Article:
Why You Should Change your Oil every 9,000 miles

There’s a lot of religion and dogma about motor oils – both on the street and on the track. We thought we would apply some science to it. We’ll explain why it’s okay to change your oil every 9,000 miles with some oils and every 5,000 with others. The differences will surprise you.

When you pull apart an engine that’s had super cheap oil changes at the manufacturer’s recommended interval (normally 6,000 miles or more), you can instantly tell. Some engines will have clumps that feel like canned mushrooms in your oil (gross!). In spots, it will burn and deposit a thick coating on parts (think about the bottom of a pot of chili that was left on the stove too long). Clumps or solids are REALLY bad for the engine. The engine needs oil at the proper thickness to function. If it’s clumpy, it won’t flow to all the parts. Small passages might get blocked entirely.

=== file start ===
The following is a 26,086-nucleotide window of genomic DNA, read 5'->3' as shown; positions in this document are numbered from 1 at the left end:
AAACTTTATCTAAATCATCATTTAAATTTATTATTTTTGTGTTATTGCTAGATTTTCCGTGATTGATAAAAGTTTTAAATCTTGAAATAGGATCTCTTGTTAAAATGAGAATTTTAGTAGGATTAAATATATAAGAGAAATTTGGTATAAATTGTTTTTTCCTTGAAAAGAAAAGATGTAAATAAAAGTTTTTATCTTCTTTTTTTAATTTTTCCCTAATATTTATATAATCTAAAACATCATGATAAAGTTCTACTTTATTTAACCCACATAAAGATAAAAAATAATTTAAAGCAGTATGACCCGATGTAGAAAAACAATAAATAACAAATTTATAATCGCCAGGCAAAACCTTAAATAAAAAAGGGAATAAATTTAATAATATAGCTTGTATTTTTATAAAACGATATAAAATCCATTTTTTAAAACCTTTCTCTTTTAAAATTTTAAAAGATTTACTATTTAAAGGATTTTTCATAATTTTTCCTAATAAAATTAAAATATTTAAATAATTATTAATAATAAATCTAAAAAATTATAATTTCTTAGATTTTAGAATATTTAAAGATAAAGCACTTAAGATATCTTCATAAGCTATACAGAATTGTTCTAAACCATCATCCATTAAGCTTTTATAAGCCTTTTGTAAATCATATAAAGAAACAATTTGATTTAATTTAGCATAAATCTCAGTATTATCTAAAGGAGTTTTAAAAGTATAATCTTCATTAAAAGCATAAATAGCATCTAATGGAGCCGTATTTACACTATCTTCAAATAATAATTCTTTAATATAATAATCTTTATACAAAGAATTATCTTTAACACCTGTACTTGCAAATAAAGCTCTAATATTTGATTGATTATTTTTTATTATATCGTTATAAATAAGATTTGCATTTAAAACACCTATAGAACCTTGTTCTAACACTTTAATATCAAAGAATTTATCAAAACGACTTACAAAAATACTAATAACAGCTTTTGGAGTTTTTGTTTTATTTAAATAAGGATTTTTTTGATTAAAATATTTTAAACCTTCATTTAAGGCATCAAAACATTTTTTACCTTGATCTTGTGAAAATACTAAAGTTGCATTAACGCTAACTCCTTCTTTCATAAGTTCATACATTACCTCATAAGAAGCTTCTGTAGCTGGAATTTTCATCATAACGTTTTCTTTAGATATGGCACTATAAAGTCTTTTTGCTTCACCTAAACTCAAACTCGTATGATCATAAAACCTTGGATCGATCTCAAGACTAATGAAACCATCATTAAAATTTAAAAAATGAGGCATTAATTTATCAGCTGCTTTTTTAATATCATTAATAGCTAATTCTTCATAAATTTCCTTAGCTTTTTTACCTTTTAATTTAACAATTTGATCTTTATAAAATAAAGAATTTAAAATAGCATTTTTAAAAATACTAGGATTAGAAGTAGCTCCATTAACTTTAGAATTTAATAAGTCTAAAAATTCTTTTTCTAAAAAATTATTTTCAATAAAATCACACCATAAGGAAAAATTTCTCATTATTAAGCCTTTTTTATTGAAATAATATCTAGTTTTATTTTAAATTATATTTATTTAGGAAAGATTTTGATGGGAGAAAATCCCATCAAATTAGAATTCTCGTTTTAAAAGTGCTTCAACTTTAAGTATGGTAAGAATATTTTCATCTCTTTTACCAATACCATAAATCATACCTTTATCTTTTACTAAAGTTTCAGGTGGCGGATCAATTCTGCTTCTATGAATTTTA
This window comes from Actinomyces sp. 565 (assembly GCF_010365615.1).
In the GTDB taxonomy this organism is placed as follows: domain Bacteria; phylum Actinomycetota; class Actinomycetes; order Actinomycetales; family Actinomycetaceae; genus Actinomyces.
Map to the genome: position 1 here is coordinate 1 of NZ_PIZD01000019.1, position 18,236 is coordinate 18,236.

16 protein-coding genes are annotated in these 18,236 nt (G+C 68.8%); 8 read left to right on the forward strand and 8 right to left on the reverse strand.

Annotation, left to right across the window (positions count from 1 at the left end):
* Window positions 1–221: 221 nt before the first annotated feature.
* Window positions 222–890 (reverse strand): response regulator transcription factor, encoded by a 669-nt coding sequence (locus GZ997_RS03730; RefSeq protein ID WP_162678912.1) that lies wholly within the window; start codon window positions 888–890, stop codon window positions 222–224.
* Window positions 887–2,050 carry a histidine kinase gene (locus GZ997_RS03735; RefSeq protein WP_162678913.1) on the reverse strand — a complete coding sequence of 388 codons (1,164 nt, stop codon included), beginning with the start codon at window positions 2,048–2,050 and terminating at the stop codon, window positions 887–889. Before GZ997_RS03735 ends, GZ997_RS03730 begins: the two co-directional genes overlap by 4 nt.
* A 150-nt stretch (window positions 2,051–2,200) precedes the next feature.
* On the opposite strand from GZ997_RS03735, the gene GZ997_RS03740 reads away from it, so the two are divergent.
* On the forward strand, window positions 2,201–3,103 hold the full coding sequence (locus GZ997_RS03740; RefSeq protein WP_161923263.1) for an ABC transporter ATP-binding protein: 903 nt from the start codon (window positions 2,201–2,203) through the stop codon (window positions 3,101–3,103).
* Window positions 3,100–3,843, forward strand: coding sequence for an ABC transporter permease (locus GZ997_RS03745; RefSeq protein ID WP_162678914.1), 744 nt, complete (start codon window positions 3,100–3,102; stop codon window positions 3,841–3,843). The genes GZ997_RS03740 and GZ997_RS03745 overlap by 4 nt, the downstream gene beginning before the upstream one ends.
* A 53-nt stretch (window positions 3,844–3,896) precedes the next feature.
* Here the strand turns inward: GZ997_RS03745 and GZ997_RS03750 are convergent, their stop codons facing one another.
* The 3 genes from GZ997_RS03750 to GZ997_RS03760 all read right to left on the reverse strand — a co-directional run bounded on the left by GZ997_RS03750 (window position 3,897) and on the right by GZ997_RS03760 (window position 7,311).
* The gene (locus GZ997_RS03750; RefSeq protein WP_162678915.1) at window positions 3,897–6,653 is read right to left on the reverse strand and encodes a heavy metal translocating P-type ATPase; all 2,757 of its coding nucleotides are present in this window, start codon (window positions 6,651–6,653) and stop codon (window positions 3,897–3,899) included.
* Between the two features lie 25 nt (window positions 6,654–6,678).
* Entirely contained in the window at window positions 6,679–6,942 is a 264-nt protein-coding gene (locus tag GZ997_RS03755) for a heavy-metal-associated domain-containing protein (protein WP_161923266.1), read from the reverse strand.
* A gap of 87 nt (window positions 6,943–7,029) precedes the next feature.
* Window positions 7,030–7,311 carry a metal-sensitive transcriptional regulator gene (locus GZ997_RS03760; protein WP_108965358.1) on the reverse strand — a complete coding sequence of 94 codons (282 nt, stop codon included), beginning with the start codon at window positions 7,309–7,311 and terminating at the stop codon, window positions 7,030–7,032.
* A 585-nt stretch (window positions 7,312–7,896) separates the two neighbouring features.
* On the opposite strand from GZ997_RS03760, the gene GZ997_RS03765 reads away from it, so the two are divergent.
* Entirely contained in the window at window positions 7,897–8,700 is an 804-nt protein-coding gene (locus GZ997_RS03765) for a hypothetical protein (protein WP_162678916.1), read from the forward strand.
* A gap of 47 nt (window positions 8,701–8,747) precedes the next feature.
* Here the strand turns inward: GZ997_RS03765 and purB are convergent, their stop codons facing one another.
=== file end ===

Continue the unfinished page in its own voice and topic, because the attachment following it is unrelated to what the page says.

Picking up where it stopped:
Better performing conventional oils do the same but break down at much higher temperatures and over longer periods of time.

Also, remember the old myth that states you should change your oil every 3,000 miles? Even the worst oil will last 3,000 miles in your average car. But why not spend a few dollars more and change the oil half as often?

What about synthetic oil?

Marketers will have you believe it’s up to 15,000 miles or more. While that might be true for some engines, heat and chemical breakdown normally isn’t the limiting factor for synthetic oils. The limiting factor becomes contaminates.

Newer engines are much better at burning everything and leave less “stuff”. So, while I wouldn’t go 15,000 miles between full synthetic oil changes in a 1964 Cadillac, I might consider it in a new hot hatchback.

So, what do we recommend?

Thanks to attorneys, I can’t tell you which oils are terrible. I can tell you that Castrol GTX is a good conventional oil for daily drivers without turbos. There’s a reason why you see it called out by name on the refill cap of some high-end cars. I use Mobile1 for full synthetic when it’s needed, but I haven’t tested a lot of other oils. We’ve found that it’s the only oil that holds up.


0 replies

Leave a Reply

Want to join the discussion?
Feel free to contribute!

Leave a Reply

Your email address will not be published. Required fields are marked *